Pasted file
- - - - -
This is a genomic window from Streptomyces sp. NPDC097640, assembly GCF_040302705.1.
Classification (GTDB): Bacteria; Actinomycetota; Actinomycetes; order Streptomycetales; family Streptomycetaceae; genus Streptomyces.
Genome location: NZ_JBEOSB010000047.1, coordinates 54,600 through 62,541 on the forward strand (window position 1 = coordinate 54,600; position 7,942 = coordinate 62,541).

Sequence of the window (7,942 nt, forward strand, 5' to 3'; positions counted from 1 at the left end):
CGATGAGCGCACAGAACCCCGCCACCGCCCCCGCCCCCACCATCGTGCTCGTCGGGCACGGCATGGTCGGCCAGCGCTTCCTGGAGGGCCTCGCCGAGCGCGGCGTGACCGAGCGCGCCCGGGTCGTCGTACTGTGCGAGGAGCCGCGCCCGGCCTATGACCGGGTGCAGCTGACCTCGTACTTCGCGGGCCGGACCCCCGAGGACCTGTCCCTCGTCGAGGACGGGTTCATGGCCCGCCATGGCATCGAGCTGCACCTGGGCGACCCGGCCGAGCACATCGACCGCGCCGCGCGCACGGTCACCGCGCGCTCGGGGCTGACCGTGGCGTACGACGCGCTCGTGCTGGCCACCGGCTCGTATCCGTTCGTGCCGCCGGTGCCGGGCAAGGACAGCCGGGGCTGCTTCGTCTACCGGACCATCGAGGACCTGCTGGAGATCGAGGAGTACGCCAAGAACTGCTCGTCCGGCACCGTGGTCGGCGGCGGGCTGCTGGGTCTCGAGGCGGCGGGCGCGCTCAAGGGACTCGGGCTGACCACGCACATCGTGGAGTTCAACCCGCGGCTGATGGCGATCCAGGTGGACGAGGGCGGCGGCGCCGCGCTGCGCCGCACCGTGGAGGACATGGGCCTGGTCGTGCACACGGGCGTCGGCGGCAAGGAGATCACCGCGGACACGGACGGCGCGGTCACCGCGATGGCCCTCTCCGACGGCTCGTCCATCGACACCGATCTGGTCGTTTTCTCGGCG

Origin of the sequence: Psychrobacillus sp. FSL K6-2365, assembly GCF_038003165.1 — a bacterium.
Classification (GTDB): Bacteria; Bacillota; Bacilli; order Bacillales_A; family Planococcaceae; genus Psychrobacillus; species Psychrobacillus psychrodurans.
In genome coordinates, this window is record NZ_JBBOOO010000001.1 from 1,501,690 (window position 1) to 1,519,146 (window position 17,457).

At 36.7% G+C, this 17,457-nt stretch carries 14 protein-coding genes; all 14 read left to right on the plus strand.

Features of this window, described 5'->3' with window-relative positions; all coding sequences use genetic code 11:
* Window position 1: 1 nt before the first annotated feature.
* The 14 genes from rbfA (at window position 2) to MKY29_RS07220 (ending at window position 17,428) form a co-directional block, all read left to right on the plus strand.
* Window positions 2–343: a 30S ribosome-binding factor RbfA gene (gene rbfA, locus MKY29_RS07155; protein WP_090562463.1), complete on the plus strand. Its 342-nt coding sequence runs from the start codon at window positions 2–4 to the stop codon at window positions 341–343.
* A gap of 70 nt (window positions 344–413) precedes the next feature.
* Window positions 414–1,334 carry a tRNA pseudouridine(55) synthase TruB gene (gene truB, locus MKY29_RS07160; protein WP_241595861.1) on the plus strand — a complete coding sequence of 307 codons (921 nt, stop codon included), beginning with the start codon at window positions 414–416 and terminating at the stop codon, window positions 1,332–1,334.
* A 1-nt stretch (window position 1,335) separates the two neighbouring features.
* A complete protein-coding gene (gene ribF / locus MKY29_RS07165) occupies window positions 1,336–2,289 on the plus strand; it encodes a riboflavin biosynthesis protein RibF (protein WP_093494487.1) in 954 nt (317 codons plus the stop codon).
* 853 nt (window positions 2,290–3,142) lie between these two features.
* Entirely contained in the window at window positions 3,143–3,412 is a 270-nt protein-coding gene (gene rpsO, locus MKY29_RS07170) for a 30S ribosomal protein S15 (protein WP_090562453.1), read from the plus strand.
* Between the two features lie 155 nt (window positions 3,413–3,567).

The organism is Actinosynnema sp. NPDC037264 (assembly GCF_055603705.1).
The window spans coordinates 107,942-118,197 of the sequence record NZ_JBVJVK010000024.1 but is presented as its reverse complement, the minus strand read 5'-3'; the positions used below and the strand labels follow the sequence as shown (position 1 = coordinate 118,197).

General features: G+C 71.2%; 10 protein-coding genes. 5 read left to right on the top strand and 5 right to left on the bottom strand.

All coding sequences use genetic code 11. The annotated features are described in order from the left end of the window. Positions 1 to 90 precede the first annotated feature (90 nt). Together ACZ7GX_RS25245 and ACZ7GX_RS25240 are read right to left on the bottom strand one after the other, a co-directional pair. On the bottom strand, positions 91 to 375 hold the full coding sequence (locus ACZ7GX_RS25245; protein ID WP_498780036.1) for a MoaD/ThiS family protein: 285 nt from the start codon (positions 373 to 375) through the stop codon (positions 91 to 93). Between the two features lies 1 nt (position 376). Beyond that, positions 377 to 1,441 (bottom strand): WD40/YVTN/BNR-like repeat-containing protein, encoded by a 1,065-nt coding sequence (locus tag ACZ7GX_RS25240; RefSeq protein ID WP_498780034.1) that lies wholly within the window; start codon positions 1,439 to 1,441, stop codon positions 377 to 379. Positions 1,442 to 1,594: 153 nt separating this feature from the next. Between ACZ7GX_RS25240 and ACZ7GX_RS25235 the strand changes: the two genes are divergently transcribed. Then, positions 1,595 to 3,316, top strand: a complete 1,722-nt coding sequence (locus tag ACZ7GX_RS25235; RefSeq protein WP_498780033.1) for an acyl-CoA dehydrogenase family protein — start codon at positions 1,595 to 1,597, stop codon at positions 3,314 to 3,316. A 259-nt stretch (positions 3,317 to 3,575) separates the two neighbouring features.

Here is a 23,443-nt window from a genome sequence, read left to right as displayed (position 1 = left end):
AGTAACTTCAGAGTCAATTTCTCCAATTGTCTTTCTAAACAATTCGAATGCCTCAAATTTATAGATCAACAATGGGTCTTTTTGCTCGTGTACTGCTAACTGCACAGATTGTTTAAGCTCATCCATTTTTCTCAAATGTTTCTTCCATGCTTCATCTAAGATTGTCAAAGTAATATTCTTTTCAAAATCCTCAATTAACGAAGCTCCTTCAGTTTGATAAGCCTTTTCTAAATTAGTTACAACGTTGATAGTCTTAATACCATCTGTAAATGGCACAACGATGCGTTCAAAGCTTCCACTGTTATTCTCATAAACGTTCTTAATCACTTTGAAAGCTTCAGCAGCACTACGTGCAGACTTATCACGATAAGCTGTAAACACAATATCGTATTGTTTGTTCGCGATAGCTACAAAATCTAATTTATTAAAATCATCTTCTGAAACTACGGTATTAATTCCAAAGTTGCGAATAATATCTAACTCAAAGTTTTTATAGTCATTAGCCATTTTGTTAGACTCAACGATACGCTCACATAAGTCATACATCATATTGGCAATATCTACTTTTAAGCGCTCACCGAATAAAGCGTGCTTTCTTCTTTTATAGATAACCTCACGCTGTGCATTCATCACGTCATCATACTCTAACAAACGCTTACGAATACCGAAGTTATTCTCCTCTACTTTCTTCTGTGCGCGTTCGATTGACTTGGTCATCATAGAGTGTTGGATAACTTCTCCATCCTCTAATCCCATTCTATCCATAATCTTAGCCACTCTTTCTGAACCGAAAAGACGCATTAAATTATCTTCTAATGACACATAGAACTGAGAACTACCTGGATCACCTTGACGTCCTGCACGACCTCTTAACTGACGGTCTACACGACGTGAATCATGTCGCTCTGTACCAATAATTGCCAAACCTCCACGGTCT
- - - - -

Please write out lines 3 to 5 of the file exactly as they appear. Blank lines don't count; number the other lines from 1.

Genome location: NZ_JBEOSB010000047.1, coordinates 54,600 through 62,541 on the forward strand (window position 1 = coordinate 54,600; position 7,942 = coordinate 62,541).

Sequence of the window (7,942 nt, forward strand, 5' to 3'; positions counted from 1 at the left end):
CGATGAGCGCACAGAACCCCGCCACCGCCCCCGCCCCCACCATCGTGCTCGTCGGGCACGGCATGGTCGGCCAGCGCTTCCTGGAGGGCCTCGCCGAGCGCGGCGTGACCGAGCGCGCCCGGGTCGTCGTACTGTGCGAGGAGCCGCGCCCGGCCTATGACCGGGTGCAGCTGACCTCGTACTTCGCGGGCCGGACCCCCGAGGACCTGTCCCTCGTCGAGGACGGGTTCATGGCCCGCCATGGCATCGAGCTGCACCTGGGCGACCCGGCCGAGCACATCGACCGCGCCGCGCGCACGGTCACCGCGCGCTCGGGGCTGACCGTGGCGTACGACGCGCTCGTGCTGGCCACCGGCTCGTATCCGTTCGTGCCGCCGGTGCCGGGCAAGGACAGCCGGGGCTGCTTCGTCTACCGGACCATCGAGGACCTGCTGGAGATCGAGGAGTACGCCAAGAACTGCTCGTCCGGCACCGTGGTCGGCGGCGGGCTGCTGGGTCTCGAGGCGGCGGGCGCGCTCAAGGGACTCGGGCTGACCACGCACATCGTGGAGTTCAACCCGCGGCTGATGGCGATCCAGGTGGACGAGGGCGGCGGCGCCGCGCTGCGCCGCACCGTGGAGGACATGGGCCTGGTCGTGCACACGGGCGTCGGCGGCAAGGAGATCACCGCGGACACGGACGGCGCGGTCACCGCGATGGCCCTCTCCGACGGCTCGTCCATCGACACCGATCTGGTCGTTTTCTCGGCG